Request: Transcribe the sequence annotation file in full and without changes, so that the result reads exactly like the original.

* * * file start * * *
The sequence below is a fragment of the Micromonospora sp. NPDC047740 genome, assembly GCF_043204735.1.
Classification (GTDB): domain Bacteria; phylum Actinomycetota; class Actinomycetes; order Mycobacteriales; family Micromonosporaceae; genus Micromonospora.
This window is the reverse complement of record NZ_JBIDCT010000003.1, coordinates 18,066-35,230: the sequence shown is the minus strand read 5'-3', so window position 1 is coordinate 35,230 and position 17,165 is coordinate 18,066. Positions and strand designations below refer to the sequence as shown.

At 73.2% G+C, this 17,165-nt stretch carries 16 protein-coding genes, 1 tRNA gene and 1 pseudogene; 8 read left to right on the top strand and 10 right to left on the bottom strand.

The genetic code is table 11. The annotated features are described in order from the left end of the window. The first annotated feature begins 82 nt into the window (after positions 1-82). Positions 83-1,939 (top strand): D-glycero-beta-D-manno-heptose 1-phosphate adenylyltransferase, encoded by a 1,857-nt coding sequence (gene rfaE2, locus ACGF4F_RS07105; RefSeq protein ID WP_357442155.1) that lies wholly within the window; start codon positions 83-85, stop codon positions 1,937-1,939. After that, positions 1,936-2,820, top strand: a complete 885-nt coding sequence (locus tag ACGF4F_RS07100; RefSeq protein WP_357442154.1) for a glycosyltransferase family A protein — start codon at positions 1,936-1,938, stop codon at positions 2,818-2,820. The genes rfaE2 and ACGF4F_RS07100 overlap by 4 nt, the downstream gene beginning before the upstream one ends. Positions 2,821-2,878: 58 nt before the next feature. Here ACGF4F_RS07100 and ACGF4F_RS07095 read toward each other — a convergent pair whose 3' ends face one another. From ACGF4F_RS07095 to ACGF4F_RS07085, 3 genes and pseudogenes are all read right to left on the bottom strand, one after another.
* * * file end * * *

The sequence below is a fragment of the Micromonospora sp. NPDC047740 genome, assembly GCF_043204735.1.
Classification (GTDB): domain Bacteria; phylum Actinomycetota; class Actinomycetes; order Mycobacteriales; family Micromonosporaceae; genus Micromonospora.
This window is the reverse complement of record NZ_JBIDCT010000003.1, coordinates 18,066-35,230: the sequence shown is the minus strand read 5'-3', so window position 1 is coordinate 35,230 and position 17,165 is coordinate 18,066. Positions and strand designations below refer to the sequence as shown.

At 73.2% G+C, this 17,165-nt stretch carries 16 protein-coding genes, 1 tRNA gene and 1 pseudogene; 8 read left to right on the top strand and 10 right to left on the bottom strand.

The genetic code is table 11. The annotated features are described in order from the left end of the window. The first annotated feature begins 82 nt into the window (after positions 1-82). Positions 83-1,939 (top strand): D-glycero-beta-D-manno-heptose 1-phosphate adenylyltransferase, encoded by a 1,857-nt coding sequence (gene rfaE2, locus ACGF4F_RS07105; RefSeq protein ID WP_357442155.1) that lies wholly within the window; start codon positions 83-85, stop codon positions 1,937-1,939. After that, positions 1,936-2,820, top strand: a complete 885-nt coding sequence (locus tag ACGF4F_RS07100; RefSeq protein WP_357442154.1) for a glycosyltransferase family A protein — start codon at positions 1,936-1,938, stop codon at positions 2,818-2,820. The genes rfaE2 and ACGF4F_RS07100 overlap by 4 nt, the downstream gene beginning before the upstream one ends. Positions 2,821-2,878: 58 nt before the next feature. Here ACGF4F_RS07100 and ACGF4F_RS07095 read toward each other — a convergent pair whose 3' ends face one another. From ACGF4F_RS07095 to ACGF4F_RS07085, 3 genes and pseudogenes are all read right to left on the bottom strand, one after another.